Tim McCrary, Wheaton- McCrary had one of the best showings in this contest, and was able toscore in a variety of ways. The 6'6 forward must continue with his transition to the wing, though,and must develop a three point stroke. (He only attempted one all season) With that said, McCrary has a good handle and was arguably the most fundamentally sound player in this entire game. He is highly mobile and athletic attacking the basket, and was able to execute some pretty spin moves in the lane. He is very agile for a forward, and does a good job of shielding the ball with his body when attacking the basket. McCrary is particularly crafty finishing inside through contact, which he is able to draw night in and night out. He also is a viable post option, and he often out-quicks larger big men inside or simply shoots until they overplay him. On the season, he connected on 74.3% of his 191 free throw attempts. McCrary is also a good rebounder for his size and does an excellent job of boxing out. He averaged 8.4 rebounds per game and was best on the defensive glass. McCrary also possesses excellent court awareness and was able to assist on several basket cuts in this game. He averaged over 3 assists per game this past year and most of these came within the flow of Wheaton's offense. On the defensive end, he is too small to defend the small forward position at the professional level, but he may be able to guard some shooting guards overseas. If he can continue to improve his outside game, he should fit in well abroad, as he possesses an outstanding basketball IQ.

Paul Kouvaris, York (Pa.)- Kouvaris is a talented offensive player with legitimate height at 6'5. In this contest, he was able to use his length to his advantage, particularly on the defensive end. He pressured the ball constantly and forced offensive players into some very difficult fadeaway shots. With the exception of a few plays in which he bit on fakes, (one in particular involving Temgoua) Kouvaris was fundamentally sound on the defensive end, but must continue to develop physically in order to be a factor at the next level. He also has great hands and instincts to steal the ball, tipping it to himself and finishing in transition. Additionally, Kouvaris is fundamentally sound on the offensive end and employs a believable punk fake in order to get defenders in the air. He was able to do this throughout the game, and used it to create easy lay in opportunities. He also possesses an array of spin moves in the lane which allow him to create separation from his defender. With these strengths in mind, Kouvaris must develop an outside shot. He did not attempt one all season at York College. Further, he must improve his decision making in order to latch onto a roster overseas. While he made some good decisions in this game, he had a 0.6 Assist-to-Turnover Ratio on the year, which is not good enough to earn playing time at the next level. If he does a better job of handling the ball and develops a consistent outside shot, he will secure a roster spot overseas. But, his decision making must improve first.

Ethan Eichhorst, Misericordia- While Eichhorst did not stand out much on the offensive end in this game, he did some of the little things that coaches look for at the next level. Even though he does not attempt many long range shots, he was fairly proficient from beyond the arc in this game and in his senior season. He nailed a pretty looking three point jumper and shot 42.6% on 54 attempts on the season. He must continue to develop this stroke and shoot from distance more frequently. Eichhorst is a fairly efficient shooter overall, with a nice looking stroke. He shot 52.4% from the floor on the year and connected on 88.5% of his free throw attempts. He is a good rebounder for his size and collected 7.3 boards per game on the year. Further, Eichhorst is very unselfish and was able to make an excellent feed to Michaels inside. He also set up an alley oop for a teammate who was unable to complete the play. Eichhorst is thereby fairly versatile on the offensive end, but must continue to solidify his outside shot in order to succeed at the next level. On the defensive end, there are still some question marks as to how he will be able to keep up with some quicker guards laterally. But, if he can ease into his transition on the wing from a defensive perspective, he should be able to adjust to the international game.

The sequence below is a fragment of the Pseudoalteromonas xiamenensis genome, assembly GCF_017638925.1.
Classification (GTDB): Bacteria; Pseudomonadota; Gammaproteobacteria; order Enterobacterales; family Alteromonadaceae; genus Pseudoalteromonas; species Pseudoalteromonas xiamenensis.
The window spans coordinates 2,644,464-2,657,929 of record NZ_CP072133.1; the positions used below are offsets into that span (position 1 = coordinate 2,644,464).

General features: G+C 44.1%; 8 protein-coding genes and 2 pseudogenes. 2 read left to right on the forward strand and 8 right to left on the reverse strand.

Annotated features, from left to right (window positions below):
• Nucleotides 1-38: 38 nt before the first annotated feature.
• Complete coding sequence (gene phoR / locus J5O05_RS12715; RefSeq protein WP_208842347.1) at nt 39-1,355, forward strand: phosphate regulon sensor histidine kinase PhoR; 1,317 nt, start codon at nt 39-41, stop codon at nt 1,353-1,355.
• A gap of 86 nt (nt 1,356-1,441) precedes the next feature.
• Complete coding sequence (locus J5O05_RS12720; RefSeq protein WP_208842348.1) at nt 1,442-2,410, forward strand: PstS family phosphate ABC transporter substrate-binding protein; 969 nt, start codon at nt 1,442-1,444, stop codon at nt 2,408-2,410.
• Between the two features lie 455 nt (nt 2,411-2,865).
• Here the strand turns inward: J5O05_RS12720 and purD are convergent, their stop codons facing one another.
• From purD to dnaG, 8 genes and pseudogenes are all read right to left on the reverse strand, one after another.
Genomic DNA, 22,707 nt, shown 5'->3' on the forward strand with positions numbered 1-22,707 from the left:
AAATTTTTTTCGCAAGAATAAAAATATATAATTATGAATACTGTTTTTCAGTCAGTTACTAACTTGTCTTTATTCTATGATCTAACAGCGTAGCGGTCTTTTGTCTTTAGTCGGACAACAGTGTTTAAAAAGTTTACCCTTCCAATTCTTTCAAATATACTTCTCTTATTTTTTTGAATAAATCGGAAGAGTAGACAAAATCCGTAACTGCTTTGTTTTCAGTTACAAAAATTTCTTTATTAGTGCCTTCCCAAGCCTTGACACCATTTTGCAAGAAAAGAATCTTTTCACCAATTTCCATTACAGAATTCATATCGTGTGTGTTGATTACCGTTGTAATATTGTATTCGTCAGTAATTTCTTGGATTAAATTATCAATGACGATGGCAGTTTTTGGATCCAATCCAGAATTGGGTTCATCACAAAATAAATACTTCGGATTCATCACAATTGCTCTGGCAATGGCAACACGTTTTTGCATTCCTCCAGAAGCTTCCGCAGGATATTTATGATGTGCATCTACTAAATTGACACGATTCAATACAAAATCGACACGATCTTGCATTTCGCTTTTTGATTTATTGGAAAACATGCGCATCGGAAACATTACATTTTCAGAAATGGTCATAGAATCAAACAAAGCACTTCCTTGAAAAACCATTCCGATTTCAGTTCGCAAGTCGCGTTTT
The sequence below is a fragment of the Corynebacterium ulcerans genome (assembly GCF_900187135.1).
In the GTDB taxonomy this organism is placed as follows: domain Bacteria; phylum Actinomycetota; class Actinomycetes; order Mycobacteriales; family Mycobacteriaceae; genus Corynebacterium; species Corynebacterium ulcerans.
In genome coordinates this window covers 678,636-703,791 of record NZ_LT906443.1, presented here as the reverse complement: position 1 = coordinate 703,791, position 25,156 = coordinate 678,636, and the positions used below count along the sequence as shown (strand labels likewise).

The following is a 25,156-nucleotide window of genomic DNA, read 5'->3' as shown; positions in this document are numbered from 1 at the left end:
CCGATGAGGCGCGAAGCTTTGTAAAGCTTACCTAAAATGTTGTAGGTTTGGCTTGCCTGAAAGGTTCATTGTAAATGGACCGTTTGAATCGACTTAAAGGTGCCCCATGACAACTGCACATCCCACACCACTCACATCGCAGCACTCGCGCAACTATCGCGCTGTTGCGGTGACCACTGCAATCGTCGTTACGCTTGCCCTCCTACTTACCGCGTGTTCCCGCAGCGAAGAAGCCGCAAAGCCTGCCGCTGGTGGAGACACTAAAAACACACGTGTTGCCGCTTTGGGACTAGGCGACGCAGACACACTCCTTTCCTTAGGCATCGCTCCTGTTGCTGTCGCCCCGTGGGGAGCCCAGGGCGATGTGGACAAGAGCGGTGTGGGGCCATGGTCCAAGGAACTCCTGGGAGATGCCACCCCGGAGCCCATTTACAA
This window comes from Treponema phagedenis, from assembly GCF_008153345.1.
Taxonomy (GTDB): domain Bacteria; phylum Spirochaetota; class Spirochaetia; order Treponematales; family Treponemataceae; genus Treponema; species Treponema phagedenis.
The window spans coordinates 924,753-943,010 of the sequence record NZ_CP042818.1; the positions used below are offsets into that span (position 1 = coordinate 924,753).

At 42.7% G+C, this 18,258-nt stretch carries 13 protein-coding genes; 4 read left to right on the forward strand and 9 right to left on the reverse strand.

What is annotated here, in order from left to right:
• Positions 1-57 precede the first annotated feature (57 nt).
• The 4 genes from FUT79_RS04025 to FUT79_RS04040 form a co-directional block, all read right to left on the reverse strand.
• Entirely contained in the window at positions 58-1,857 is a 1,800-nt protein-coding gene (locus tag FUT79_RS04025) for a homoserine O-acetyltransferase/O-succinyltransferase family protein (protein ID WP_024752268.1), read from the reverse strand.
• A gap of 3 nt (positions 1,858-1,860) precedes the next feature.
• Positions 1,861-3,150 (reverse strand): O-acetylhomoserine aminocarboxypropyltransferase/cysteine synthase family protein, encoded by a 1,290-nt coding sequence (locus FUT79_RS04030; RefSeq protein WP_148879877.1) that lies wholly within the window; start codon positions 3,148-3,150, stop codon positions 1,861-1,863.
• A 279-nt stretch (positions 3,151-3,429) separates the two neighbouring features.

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Monday, April 16, 2012

Non-D1 Players at the Portsmouth Invitational

Even though only one of my top 5 non D1 seniors made the Portsmouth Invitational (and was a last minute invite due to a cancellation), five seniors ended up receiving invites. While there is definitely some talent amongst this year's crop, here is an analysis of how each player performed.

Jet Chang, BYU-Hawaii- Chang was the best offensive weapon of the non-D1 players. He filled up the stat sheet in a variety of ways, slashing to the basket with reckless abandon and finishing strong against top-rated shot blockers. He definitely had one of the stronger showings at the Portsmouth Invitational, particularly from an offensive standpoint. Chang has a very good first step and is crafty around the rim, knowing when to seek contact out and when to kick the ball back out. He was fouled hard on numerous attempts to get in the lane and made a living at the line for much of this Portsmouth Invitational. He seemed to relish the opportunity to impress scouts and was willing to go inside regardless of the extremely physical nature of these games. Much like his senior season where he shot a poor percentage from behind the arc, Chang struggled to connect from distance in his first two contests. However, when he found a rhythm attacking the basket in the last game, he was able to make two of three from deep in the third contest. In a game where very few fouls were called, Chang did a nice job of drawing contact and getting to the line against elite competition. While he played decent defense against Braydon Hobbs in his last contest, there are some concerns that Chang will be able to defend the shooting guard position at the next level. However, he is still a crafty guard who can hit the mid range jumper, and is extremely aggressive attacking and finishing in the paint. He'll likely land on a summer league team after his performance here.